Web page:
Kind of blue, and pink and black and white … The multi-coloured Miles Davis in the 80s. Photograph: Rex Features
"Man," says Miles Davis, "I haven't been sketching in so long. Maybe two, three weeks. Usually when I get to sketching – I get so involved I stop practising my horn. So when I get a job, I can't touch it. Hey David!" Miles calls over to his genial manager. "Gimme that horn case out of the other room! If I don't have my horn next to me I feel like I'm not …"
He has his sketchpad resting on one leather-clad knee. Gently, he draws arcs and dark lines on to the paper: long-limbed figures with distended stomachs and wide thighs and bird lips. Their heads look like blackberries. Once one is finished – and it might be a few lines or a complicated picture – he turns the page and starts another.
Between pen strokes, he talks. His voice is a legendary rasp: words come out in a long guttural cough. When he laughs, it's like a gargle in the throat. When he smiles, which is rarely, he frowns, too. His eyes are mild but unbearably penetrating: he will look up from the pad, slowly, and freeze a question in its tracks. So I mostly just let him talk. He grants me an hour or so in his Montreal hotel room.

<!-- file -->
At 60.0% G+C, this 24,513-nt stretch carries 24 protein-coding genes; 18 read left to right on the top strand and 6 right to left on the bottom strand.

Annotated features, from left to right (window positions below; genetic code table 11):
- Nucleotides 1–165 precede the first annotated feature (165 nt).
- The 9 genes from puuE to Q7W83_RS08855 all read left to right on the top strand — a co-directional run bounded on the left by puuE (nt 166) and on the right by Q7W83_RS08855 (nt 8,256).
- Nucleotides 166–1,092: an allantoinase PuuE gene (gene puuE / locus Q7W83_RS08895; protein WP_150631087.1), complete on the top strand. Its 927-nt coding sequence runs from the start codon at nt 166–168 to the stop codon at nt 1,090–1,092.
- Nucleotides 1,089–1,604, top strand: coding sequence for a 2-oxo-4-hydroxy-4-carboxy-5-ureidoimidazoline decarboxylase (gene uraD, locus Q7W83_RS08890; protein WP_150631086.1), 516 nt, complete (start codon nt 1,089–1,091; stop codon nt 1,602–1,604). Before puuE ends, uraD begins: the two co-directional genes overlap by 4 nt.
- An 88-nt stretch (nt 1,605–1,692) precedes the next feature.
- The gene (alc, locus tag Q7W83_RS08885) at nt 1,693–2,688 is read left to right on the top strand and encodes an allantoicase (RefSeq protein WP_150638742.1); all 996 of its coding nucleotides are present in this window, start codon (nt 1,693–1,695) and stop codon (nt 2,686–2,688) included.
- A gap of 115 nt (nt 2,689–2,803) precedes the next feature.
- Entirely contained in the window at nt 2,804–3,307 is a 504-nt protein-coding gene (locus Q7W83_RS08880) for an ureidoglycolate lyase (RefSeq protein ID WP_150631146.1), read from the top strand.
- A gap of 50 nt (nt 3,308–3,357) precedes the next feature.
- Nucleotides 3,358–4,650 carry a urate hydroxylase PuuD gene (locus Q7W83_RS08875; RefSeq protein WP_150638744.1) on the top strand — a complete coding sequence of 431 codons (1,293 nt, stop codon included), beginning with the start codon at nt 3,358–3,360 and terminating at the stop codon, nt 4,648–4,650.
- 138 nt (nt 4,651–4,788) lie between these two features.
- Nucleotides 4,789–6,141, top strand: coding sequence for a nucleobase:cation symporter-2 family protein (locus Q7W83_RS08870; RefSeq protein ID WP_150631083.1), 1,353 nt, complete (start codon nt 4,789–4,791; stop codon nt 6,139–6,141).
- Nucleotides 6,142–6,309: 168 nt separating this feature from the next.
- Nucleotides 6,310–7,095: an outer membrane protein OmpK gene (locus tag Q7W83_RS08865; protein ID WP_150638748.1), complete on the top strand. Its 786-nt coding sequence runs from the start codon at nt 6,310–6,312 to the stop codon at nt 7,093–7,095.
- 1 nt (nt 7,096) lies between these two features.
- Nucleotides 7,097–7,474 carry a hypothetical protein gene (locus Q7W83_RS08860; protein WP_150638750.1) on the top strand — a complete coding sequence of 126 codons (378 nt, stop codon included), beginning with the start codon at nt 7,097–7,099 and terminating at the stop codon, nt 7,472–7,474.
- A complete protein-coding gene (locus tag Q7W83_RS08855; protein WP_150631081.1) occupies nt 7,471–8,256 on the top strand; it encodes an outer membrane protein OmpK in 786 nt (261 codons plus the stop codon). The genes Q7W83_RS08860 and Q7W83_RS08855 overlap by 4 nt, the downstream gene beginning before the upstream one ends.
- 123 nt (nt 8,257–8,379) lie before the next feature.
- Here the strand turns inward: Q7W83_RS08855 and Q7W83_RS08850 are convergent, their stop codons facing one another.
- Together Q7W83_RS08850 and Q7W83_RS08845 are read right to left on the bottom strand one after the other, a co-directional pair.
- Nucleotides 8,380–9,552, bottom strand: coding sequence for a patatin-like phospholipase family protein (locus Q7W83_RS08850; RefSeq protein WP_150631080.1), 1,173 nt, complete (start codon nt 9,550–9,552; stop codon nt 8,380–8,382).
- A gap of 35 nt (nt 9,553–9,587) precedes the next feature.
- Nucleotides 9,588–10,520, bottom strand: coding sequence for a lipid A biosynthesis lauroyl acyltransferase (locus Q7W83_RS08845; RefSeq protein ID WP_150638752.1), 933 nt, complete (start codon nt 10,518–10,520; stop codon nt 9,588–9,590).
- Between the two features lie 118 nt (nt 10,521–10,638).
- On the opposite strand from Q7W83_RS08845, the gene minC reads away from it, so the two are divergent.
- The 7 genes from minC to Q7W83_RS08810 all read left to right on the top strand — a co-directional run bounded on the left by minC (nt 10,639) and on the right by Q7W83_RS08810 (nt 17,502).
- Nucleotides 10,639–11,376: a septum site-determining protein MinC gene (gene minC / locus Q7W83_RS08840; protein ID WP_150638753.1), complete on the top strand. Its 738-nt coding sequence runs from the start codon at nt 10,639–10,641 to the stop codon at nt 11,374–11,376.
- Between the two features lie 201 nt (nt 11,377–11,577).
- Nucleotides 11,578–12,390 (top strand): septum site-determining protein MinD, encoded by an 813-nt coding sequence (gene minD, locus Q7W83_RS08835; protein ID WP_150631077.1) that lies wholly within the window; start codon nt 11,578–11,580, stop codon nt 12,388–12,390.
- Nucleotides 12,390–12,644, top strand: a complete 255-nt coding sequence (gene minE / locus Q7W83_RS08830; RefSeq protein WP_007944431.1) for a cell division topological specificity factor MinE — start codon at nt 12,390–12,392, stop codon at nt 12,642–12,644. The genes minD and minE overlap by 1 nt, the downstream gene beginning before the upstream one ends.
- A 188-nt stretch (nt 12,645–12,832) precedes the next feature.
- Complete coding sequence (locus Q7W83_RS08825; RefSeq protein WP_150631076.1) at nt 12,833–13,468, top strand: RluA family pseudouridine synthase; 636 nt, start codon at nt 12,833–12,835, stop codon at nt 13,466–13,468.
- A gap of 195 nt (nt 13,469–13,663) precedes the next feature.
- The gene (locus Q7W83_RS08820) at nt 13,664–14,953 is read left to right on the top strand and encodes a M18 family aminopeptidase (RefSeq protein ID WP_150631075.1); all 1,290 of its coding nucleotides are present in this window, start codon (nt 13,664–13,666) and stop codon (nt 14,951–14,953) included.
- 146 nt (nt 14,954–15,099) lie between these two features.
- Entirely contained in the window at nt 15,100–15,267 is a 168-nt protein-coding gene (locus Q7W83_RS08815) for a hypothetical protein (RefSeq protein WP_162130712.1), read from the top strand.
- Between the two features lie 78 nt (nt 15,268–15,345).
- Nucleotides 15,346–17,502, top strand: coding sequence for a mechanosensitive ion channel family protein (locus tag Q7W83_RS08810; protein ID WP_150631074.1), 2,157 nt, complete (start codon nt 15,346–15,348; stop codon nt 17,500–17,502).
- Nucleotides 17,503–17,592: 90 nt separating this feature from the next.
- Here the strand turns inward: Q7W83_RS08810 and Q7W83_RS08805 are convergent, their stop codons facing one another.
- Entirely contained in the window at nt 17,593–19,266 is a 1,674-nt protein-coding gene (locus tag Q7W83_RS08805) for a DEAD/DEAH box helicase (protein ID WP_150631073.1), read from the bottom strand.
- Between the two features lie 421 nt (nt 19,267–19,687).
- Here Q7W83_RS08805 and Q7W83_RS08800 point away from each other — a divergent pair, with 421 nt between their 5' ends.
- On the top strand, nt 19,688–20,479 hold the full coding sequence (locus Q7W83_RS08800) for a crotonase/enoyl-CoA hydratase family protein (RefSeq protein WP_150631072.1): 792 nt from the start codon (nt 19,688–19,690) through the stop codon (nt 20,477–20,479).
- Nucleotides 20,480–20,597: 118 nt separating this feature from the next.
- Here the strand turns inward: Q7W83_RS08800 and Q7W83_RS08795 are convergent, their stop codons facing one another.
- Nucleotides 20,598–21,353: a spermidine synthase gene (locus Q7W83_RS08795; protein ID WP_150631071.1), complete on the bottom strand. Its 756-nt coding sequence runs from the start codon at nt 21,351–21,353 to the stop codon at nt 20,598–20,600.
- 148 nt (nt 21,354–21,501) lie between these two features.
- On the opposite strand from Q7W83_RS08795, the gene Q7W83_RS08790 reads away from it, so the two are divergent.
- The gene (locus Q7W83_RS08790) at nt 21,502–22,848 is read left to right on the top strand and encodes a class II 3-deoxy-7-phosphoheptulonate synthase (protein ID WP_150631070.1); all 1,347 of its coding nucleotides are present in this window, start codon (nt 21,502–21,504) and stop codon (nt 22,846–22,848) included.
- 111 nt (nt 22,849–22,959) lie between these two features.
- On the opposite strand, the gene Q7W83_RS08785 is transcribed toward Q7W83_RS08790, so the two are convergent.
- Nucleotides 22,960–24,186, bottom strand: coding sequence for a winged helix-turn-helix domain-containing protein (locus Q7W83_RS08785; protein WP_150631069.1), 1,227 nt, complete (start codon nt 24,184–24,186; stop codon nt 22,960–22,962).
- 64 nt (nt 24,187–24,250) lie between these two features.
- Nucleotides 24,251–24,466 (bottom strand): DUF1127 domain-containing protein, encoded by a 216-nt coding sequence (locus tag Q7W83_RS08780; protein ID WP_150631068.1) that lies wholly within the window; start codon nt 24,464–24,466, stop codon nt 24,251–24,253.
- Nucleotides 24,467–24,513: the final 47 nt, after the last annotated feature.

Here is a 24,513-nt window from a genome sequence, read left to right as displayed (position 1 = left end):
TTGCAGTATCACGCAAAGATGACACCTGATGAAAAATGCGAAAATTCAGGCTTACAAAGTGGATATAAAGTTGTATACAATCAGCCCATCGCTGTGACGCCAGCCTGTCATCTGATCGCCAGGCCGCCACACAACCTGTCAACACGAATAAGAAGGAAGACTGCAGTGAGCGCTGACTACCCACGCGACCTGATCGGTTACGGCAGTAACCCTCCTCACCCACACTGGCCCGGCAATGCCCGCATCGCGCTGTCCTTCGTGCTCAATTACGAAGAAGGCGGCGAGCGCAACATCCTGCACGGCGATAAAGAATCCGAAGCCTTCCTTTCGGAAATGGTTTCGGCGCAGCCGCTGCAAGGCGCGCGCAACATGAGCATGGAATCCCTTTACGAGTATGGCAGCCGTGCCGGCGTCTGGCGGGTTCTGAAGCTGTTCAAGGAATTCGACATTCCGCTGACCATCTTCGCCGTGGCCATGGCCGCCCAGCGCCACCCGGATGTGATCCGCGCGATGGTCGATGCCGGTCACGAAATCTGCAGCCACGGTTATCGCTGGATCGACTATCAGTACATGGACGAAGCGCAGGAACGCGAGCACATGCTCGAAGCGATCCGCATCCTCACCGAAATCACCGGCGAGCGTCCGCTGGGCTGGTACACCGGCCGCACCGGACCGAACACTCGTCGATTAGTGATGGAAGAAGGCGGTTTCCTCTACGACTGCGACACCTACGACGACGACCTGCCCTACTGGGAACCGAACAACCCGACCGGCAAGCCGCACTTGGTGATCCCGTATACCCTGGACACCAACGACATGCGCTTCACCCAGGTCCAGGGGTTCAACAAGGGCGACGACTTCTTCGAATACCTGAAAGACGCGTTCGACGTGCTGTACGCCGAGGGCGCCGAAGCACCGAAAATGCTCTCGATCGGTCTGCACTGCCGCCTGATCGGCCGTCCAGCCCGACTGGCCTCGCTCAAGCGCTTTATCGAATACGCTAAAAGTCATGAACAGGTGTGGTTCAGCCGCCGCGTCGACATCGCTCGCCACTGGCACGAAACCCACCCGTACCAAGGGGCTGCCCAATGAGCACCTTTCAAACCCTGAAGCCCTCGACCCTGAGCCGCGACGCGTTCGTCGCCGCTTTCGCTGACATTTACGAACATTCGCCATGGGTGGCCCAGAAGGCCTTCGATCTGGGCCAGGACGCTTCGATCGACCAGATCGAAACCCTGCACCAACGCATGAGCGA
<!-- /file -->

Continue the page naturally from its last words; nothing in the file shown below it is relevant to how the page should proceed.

Miles is smiling, though, in the crescent of a particularly bright period. He is the last, grandest and most imperious figure from a jazz tradition that has broken up in disarray. The Prince of Darkness, the little organiser, the cat everybody knows by one name – Miles.
Forty years have seen a thousand changes in his music, yet it all retains the spearing imprint of an extraordinarily particular trumpet sound. A modern sound, terse, fresh-minted, newly-spoken – it always sounds like it was made just now. Charlie Parker's hesitant partner in Bird's Savoy masterpieces from 1945; touchstone in the genesis of the Cool, four years later. Scuffler in and out of junk, then presiding maestro of the Great Quintet with Coltrane. Sketcher in Spain, and purveyor of various kinds of blue.
Through it all was the silvery swathe of the trumpet. It remains a voice as personal as Billie Holiday's, Louis Armstrong's, James Brown's, Michael Jackson's: a small, funky, hip, spare, wisely sinful sound. Miles worked past his acoustic 60s quintet, a group that played as if it were suspended in vast, airless darkness, and soaked in the electric bath of Bitches Brew. His group got freakier, blacker, bloated with intensity, finally going supernova in the Japanese concerts of Agharta and Pangaea. Yet the trumpet was still a parched little voice in the storm.